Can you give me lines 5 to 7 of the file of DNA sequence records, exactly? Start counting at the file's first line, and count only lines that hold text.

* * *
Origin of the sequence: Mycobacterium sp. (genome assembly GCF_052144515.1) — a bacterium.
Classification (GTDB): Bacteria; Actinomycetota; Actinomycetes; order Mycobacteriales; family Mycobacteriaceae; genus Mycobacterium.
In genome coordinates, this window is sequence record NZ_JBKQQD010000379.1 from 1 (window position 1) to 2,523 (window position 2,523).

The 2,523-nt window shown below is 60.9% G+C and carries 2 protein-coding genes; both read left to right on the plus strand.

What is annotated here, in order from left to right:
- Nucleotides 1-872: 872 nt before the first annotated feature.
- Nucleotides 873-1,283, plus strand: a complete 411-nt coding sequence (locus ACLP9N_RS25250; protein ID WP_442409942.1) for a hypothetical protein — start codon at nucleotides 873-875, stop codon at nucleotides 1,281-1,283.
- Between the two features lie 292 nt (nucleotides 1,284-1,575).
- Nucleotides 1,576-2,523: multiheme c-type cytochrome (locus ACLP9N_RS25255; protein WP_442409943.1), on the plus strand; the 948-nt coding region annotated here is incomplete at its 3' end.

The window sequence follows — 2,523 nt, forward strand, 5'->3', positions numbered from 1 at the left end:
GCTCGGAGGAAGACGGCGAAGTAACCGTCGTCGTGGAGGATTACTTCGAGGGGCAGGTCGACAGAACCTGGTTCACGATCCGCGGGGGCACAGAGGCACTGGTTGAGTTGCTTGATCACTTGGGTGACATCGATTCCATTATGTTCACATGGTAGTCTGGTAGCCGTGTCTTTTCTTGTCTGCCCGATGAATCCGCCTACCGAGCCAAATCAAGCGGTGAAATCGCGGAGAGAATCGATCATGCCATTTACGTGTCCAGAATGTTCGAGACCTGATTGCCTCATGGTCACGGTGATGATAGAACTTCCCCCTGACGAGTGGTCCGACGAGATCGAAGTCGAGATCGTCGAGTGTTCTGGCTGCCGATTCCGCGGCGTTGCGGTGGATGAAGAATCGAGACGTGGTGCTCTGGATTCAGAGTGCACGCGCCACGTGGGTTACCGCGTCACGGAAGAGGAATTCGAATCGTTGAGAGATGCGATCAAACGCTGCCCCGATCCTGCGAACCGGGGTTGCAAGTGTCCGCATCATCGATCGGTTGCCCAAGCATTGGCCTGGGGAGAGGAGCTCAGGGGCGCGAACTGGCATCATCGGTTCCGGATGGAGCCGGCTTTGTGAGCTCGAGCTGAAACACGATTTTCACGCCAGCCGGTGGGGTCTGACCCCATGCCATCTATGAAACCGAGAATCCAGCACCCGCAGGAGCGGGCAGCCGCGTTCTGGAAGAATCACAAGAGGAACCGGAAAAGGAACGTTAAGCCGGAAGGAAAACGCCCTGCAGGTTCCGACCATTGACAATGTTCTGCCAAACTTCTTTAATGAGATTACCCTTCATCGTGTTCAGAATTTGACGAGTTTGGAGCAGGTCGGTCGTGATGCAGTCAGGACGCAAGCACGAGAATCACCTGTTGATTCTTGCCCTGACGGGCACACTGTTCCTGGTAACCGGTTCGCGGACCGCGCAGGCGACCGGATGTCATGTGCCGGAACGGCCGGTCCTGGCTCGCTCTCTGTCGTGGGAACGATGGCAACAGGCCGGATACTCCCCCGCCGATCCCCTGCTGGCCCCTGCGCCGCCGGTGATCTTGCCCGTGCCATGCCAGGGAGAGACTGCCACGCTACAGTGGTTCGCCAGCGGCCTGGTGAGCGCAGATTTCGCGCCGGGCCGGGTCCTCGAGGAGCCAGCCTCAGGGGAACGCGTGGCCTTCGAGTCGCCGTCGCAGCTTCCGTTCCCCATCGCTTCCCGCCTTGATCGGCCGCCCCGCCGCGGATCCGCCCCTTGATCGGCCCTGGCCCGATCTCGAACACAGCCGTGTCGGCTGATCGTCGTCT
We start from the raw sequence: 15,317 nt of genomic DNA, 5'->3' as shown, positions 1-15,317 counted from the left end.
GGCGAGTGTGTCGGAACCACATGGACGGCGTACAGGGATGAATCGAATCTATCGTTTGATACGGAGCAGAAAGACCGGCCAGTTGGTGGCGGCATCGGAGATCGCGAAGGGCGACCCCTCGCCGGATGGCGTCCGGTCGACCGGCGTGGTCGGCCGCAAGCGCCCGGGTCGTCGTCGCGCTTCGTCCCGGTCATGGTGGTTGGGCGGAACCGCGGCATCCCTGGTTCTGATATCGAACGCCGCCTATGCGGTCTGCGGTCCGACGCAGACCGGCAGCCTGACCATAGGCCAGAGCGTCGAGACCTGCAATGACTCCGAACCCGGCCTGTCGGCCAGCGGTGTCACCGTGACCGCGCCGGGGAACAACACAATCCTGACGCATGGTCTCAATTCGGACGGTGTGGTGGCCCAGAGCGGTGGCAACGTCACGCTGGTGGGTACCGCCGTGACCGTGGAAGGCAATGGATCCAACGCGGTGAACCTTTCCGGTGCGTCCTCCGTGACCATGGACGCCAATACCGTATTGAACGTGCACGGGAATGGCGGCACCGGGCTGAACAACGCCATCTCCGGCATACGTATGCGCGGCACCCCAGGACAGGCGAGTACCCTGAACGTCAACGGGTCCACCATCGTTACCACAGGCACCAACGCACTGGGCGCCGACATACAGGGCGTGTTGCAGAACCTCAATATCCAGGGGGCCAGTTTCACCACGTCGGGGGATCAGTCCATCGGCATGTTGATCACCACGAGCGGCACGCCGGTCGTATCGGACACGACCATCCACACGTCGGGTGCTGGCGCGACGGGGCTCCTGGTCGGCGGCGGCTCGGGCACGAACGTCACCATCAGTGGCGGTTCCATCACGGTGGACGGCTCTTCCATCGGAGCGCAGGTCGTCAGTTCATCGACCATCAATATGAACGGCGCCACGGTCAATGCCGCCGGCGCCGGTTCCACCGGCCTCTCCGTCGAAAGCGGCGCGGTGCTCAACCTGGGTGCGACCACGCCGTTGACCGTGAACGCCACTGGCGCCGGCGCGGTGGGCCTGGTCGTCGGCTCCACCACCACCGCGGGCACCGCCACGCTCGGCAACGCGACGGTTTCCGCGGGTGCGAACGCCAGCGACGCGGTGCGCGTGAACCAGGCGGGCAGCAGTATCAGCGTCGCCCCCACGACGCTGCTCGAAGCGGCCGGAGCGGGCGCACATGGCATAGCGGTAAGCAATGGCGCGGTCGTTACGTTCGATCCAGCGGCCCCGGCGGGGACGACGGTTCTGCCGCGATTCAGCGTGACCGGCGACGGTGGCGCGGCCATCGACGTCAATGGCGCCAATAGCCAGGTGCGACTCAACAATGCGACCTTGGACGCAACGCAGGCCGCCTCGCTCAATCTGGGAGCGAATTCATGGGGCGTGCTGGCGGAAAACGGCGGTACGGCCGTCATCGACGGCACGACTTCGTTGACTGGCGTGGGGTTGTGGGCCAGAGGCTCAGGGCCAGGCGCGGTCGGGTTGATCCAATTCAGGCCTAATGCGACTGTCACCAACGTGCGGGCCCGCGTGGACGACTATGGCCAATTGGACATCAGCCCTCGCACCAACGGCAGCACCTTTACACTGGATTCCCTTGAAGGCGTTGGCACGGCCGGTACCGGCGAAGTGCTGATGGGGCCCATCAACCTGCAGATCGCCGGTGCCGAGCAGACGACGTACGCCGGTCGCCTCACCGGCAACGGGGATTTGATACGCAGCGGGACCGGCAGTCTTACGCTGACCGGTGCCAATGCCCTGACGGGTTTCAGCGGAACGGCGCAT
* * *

What is annotated here, in order from left to right:
- Nucleotides 1-872: 872 nt before the first annotated feature.
- Nucleotides 873-1,283, plus strand: a complete 411-nt coding sequence (locus ACLP9N_RS25250; protein ID WP_442409942.1) for a hypothetical protein — start codon at nucleotides 873-875, stop codon at nucleotides 1,281-1,283.